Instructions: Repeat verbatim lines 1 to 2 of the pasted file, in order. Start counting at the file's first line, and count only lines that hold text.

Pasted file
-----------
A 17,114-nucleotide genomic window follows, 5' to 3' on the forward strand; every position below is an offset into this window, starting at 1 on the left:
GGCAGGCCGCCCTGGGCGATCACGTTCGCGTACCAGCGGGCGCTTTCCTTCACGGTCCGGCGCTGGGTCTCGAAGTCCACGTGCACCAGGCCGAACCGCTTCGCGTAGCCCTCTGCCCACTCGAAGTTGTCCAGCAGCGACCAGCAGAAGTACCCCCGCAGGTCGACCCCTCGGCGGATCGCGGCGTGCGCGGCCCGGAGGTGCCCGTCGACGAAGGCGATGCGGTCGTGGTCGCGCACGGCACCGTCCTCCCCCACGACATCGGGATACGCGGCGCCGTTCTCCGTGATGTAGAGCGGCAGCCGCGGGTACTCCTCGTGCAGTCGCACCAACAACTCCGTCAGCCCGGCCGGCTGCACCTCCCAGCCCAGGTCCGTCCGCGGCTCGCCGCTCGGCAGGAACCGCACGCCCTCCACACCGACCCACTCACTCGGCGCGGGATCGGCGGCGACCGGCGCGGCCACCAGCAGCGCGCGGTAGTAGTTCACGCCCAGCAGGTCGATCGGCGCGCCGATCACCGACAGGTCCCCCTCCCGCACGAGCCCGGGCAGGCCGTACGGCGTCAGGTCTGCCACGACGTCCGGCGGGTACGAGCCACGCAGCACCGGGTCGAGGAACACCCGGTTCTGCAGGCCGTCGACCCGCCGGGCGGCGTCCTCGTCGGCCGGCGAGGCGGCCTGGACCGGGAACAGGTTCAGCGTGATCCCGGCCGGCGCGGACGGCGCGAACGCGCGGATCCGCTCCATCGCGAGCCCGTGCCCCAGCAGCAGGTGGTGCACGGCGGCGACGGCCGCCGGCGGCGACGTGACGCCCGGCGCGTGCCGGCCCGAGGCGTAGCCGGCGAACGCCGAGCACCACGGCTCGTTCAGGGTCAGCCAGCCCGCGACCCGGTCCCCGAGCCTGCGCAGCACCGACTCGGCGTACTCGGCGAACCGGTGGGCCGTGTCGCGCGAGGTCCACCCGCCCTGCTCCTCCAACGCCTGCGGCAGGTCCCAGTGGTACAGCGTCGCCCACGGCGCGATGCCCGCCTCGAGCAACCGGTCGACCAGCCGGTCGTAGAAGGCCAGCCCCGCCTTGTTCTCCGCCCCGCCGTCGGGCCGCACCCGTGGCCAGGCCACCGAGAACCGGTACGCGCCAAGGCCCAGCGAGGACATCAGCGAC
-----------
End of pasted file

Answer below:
A 17,114-nucleotide genomic window follows, 5' to 3' on the forward strand; every position below is an offset into this window, starting at 1 on the left:
GGCAGGCCGCCCTGGGCGATCACGTTCGCGTACCAGCGGGCGCTTTCCTTCACGGTCCGGCGCTGGGTCTCGAAGTCCACGTGCACCAGGCCGAACCGCTTCGCGTAGCCCTCTGCCCACTCGAAGTTGTCCAGCAGCGACCAGCAGAAGTACCCCCGCAGGTCGACCCCTCGGCGGATCGCGGCGTGCGCGGCCCGGAGGTGCCCGTCGACGAAGGCGATGCGGTCGTGGTCGCGCACGGCACCGTCCTCCCCCACGACATCGGGATACGCGGCGCCGTTCTCCGTGATGTAGAGCGGCAGCCGCGGGTACTCCTCGTGCAGTCGCACCAACAACTCCGTCAGCCCGGCCGGCTGCACCTCCCAGCCCAGGTCCGTCCGCGGCTCGCCGCTCGGCAGGAACCGCACGCCCTCCACACCGACCCACTCACTCGGCGCGGGATCGGCGGCGACCGGCGCGGCCACCAGCAGCGCGCGGTAGTAGTTCACGCCCAGCAGGTCGATCGGCGCGCCGATCACCGACAGGTCCCCCTCCCGCACGAGCCCGGGCAGGCCGTACGGCGTCAGGTCTGCCACGACGTCCGGCGGGTACGAGCCACGCAGCACCGGGTCGAGGAACACCCGGTTCTGCAGGCCGTCGACCCGCCGGGCGGCGTCCTCGTCGGCCGGCGAGGCGGCCTGGACCGGGAACAGGTTCAGCGTGATCCCGGCCGGCGCGGACGGCGCGAACGCGCGGATCCGCTCCATCGCGAGCCCGTGCCCCAGCAGCAGGTGGTGCACGGCGGCGACGGCCGCCGGCGGCGACGTGACGCCCGGCGCGTGCCGGCCCGAGGCGTAGCCGGCGAACGCCGAGCACCACGGCTCGTTCAGGGTCAGCCAGCCCGCGACCCGGTCCCCGAGCCTGCGCAGCACCGACTCGGCGTACTCGGCGAACCGGTGGGCCGTGTCGCGCGAGGTCCACCCGCCCTGCTCCTCCAACGCCTGCGGCAGGTCCCAGTGGTACAGCGTCGCCCACGGCGCGATGCCCGCCTCGAGCAACCGGTCGACCAGCCGGTCGTAGAAGGCCAGCCCCGCCTTGTTCTCCGCCCCGCCGTCGGGCCGCACCCGTGGCCAGGCCACCGAGAACCGGTACGCGCCAAGGCCCAGCGAGGACATCAGCGAC